Understanding School Therapists and How they Differ from Teachers
To simplify communication and avoid unwanted stigma of being pulled out of class for remedial instruction; administrators, teachers, and parents, often refer to Speech Language Pathologists who work in a school setting as the “speech teacher.” Although this is helpful for young students, it often leads to misleading assumptions about Speech Language Pathologists and the work that they do. Physical Therapists and Occupational Therapists who work in the school settings aren’t usually referred to as a “teacher,” but they also suffer from a general lack of understanding about what they do with their time. Just ask any kid what an Occupational Therapist does and you’ll get the idea.
Although focusing on things that we have in common with one another builds community, taking time to understand differences is equally important. Identifying differences shows respect and builds trust. We’ve identified 7 differences between teachers and school therapists may not be common knowledge among your staff and parents. The following chart provides a brief review of the ways that School Therapists differ from School Teachers in the following areas: role, purpose, the degree needed to begin working, license renewal and continuing education requirements, supervision responsibilities, instructional group size, and instructional frequency.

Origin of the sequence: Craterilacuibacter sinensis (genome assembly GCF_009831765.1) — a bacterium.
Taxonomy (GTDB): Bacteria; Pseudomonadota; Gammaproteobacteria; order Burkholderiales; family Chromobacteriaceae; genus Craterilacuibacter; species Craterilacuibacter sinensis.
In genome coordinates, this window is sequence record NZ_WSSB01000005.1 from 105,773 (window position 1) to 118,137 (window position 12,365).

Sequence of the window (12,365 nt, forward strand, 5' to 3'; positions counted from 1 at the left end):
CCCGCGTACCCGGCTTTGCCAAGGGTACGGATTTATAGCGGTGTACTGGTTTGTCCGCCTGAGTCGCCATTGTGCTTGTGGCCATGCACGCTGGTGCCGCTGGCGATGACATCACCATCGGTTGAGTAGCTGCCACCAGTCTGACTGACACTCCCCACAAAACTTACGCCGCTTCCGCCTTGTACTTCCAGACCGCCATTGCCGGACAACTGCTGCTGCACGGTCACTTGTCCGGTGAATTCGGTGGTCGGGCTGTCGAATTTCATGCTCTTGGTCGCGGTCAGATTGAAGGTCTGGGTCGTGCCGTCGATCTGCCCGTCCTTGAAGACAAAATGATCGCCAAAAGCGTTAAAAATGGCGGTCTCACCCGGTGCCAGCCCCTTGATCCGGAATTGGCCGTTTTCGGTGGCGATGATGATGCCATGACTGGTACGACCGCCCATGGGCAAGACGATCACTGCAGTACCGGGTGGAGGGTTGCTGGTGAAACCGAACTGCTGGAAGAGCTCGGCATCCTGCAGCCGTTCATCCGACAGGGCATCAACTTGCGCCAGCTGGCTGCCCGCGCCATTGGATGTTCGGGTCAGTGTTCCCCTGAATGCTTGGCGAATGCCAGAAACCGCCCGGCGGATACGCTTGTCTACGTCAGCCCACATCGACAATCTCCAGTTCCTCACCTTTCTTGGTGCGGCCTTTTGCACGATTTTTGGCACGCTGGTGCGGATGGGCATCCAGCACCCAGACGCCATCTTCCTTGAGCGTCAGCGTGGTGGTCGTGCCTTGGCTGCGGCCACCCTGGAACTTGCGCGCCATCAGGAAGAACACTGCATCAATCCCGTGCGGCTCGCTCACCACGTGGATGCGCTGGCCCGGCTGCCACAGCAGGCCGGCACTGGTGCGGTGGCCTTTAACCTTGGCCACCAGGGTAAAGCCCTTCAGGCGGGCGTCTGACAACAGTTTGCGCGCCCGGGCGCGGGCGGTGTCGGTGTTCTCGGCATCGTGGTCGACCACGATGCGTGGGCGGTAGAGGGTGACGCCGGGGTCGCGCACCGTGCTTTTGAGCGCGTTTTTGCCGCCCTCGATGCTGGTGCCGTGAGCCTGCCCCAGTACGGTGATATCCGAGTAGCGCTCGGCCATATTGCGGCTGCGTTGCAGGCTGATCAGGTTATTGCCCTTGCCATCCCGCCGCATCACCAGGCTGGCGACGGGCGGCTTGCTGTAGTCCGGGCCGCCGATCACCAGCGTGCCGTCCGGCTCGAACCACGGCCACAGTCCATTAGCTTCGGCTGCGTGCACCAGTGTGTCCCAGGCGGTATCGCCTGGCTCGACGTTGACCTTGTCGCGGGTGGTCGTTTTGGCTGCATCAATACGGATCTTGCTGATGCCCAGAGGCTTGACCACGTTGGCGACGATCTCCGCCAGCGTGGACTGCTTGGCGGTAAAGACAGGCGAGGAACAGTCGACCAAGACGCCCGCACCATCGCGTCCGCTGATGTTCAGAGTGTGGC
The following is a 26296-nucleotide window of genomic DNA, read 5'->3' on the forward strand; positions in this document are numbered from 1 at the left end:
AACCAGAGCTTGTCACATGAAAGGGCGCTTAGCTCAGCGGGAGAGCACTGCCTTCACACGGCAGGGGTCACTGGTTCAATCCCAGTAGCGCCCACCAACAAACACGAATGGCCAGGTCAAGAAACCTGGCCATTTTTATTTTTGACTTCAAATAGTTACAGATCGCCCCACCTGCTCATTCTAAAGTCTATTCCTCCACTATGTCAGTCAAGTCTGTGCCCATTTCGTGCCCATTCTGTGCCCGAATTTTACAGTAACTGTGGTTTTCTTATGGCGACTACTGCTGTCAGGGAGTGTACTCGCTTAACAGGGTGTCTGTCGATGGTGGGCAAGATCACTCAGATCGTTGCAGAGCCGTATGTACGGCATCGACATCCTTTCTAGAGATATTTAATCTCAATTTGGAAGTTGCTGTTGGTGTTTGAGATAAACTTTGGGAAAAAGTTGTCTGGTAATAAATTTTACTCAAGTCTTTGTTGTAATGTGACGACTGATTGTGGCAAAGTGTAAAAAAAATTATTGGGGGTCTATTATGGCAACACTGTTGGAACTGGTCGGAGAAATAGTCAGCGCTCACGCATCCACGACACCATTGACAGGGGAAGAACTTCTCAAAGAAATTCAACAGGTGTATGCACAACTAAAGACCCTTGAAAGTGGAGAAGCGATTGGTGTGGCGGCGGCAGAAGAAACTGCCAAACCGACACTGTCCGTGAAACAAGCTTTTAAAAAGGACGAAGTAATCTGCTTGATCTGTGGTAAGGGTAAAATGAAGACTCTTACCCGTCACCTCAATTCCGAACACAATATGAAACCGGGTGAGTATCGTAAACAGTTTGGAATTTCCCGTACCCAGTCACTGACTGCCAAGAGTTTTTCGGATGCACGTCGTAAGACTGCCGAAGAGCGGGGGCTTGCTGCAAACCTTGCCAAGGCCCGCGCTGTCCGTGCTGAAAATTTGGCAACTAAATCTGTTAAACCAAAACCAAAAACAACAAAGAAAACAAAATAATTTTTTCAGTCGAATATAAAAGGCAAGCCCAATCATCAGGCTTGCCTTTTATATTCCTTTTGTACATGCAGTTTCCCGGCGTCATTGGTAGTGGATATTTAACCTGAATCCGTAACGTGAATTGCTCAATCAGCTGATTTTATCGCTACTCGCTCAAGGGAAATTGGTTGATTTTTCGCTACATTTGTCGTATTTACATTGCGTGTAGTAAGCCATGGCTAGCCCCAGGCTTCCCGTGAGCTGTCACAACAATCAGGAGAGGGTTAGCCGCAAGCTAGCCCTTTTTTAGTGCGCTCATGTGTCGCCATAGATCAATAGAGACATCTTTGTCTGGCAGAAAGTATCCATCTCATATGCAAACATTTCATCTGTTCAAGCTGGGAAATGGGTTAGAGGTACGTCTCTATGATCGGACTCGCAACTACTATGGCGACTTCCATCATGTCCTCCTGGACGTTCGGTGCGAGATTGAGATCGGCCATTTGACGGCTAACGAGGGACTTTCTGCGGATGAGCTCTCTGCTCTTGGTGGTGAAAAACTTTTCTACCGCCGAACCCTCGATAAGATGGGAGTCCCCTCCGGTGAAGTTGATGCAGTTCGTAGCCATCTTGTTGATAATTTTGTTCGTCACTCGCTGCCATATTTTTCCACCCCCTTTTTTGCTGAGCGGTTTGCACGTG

Download a pdf of this table here: 7 Ways School Teachers and School Therapists are Different
Different, not Better.
School administrators set up both School Therapists and Teachers for success, just in different ways. Children benefit from being cared for according to the expertise of each professional, some as a practitioners and others as educators. As therapists and teachers complement each other in their specific roles, children are supported to become better students, and everyone wins.
Increasing awareness of the differences between School Therapists and Teachers can help create a school environment where every staff member feels valued and respected. Hopefully, this brief review encourages accurate communication between School Therapists, parents, administrators and other educators, enabling them to value one another and have realistic expectations of one another.
Have we missed anything? As a school administrator or as a Speech Language Pathologist, Physical
Therapist, or Occupational Therapist who works in a school setting; what differences have you noticed between your professions? We’d love to add them to our list. Please share in the comments section below!